6 just as David also describes the blessedness of the man to whom God imputes righteousness apart from works:
What was true of Abraham was also true of David—they both were justified by faith. With verse six, Paul took up the case of David in verses six to eight. He continued to explain the quotation earlier in the chapter from Genesis 3:15.
6 just as
“Just as” links quotes about Abraham (Ge 15:6) and David (Ps 32) together in meaning. This shows that no matter the stature individuals may have in society, they stand unworthy in God’s eyes. God declared both Abraham and David righteous without their earning it. There is nothing of works in it because they received justification purely on the principle of grace, amazing grace.
Paul now supplemented the example of Abraham by introducing David into the equation. The purpose was to show further evidence that justification comes apart from works in God’s eyes. David said that same thing about justification as was said about Abraham.
Paul quoted from Psalm 32:1-2 in verses seven and eight. The example from David is significant because there is no question that David needed grace from God. David was guilty of murder and adultery. He could never merit God’s favor.
describes [pronounces, declares] the blessedness of the man
“Blessedness” describes the grace in God’s justification for the believer. It is a blessing because it is undeserved and unearned. What a great blessing to receive God’s righteousness by imputation!
Blessedness for David came to him when he realized that God forgave him for the murder of Uriah and adultery with his wife, Bathsheba. David wrote from his own experience. His behavior led to guilt, remorse, and depression (Ps 32; 51), but God’s forgiveness led to “blessedness.”
to whom God imputes [credits] righteousness
The word “imputes” is the same word as counted, reckoned used early in Romans. The idea is to put God’s righteousness to the account of the believer. This phrase speaks from God’s viewpoint; He is the one who does the reckoning or imputing righteous.
The word “righteousness” here shows that chapter four is not thinking of God accepting faith merely as a substitute for righteousness, but that God accords His actual righteousness to the believer. God treats us as fully acceptable to Him based on the righteousness He gives us by faith.
apart from works:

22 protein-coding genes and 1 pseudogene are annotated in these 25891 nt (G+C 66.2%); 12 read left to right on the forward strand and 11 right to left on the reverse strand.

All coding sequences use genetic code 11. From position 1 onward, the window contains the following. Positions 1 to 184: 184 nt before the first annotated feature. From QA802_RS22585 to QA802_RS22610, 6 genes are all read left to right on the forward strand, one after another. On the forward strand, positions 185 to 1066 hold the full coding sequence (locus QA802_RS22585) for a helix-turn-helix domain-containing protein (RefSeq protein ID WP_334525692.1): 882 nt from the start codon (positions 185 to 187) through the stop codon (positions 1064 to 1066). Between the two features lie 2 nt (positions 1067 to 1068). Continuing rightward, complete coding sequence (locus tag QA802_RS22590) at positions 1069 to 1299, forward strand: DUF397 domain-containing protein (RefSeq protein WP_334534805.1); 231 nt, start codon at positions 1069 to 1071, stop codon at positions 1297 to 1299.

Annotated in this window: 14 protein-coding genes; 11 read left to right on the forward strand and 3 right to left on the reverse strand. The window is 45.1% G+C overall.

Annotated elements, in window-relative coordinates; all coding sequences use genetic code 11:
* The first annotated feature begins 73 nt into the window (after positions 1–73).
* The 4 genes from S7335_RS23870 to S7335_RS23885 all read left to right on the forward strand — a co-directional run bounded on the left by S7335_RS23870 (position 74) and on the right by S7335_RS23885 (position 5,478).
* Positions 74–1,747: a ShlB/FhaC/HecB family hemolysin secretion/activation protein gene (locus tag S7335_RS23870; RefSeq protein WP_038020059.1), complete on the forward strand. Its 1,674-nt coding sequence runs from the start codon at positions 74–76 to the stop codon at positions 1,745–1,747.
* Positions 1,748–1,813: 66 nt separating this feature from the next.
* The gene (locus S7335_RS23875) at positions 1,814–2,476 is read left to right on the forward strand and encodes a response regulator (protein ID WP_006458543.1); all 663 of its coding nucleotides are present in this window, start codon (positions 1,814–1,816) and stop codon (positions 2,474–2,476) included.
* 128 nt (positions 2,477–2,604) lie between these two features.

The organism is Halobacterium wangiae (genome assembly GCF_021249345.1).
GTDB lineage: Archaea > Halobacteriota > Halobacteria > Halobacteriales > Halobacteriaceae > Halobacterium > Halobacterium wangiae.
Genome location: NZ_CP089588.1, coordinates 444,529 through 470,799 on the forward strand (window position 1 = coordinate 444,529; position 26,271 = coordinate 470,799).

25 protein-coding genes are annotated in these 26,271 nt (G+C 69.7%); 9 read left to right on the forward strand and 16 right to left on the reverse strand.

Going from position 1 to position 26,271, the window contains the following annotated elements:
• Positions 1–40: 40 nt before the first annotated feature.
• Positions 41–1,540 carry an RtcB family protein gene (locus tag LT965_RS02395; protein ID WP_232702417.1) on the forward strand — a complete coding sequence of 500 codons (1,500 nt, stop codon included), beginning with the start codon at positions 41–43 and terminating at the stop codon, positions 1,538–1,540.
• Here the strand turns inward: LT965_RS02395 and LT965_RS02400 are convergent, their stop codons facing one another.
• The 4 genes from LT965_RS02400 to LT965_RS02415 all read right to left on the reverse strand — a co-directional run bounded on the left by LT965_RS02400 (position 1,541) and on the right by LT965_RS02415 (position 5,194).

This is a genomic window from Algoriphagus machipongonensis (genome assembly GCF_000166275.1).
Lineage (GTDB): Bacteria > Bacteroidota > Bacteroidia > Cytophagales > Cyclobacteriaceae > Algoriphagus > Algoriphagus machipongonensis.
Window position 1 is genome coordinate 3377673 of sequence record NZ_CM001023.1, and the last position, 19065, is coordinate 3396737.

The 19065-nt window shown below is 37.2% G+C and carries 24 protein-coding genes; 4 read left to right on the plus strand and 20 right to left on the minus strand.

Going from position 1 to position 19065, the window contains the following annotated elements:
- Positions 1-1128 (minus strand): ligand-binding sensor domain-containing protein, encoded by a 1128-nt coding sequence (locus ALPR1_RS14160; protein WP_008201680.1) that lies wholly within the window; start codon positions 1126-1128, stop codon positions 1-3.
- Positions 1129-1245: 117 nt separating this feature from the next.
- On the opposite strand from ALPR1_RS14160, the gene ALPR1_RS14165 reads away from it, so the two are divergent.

The phrase “apart from works” makes explicit that a person receives salvation without working for it. Faith and works are antithetical to each other. God’s righteousness is not dependent on human effort to please Him.
Romans four uses “works” three times. The use consistently refers to trying to gain God’s approbation or favor by human effort. The idea is to gain God’s favor by religious works.
Jubilation is the result of God crediting to us His righteousness.
Forgiveness granted and experienced is the result of God’s grace, not our effort to please God by works. As both Abraham and David experienced God’s grace, we can as well. All of us have the opportunity to experience God’s unadulterated, unearned, and sovereign grace.
There is no way that blessing could come to us by our personal effort and works. We can rejoice in God’s grace because it is all His work on our behalf.
God manifests His grace in forgiveness. He will not bring our sins to the forefront but covers them from His view. This is the flip side of God crediting His righteousness to our account before Him. No work can bridge that gap. Sins not reckoned to our account is something only God can do by His grace. This is a forensic or judicial issue; we cannot experience God doing it. He did it judicially for us in His eternal court. He pronounces us right with Himself and He also pronounces that sin is no longer in our account.
Ps 103:12, As far as the east is from the west, So far has He removed our transgressions from us.
Je 31:34, For I will forgive their iniquity, and their sin I will remember no more.”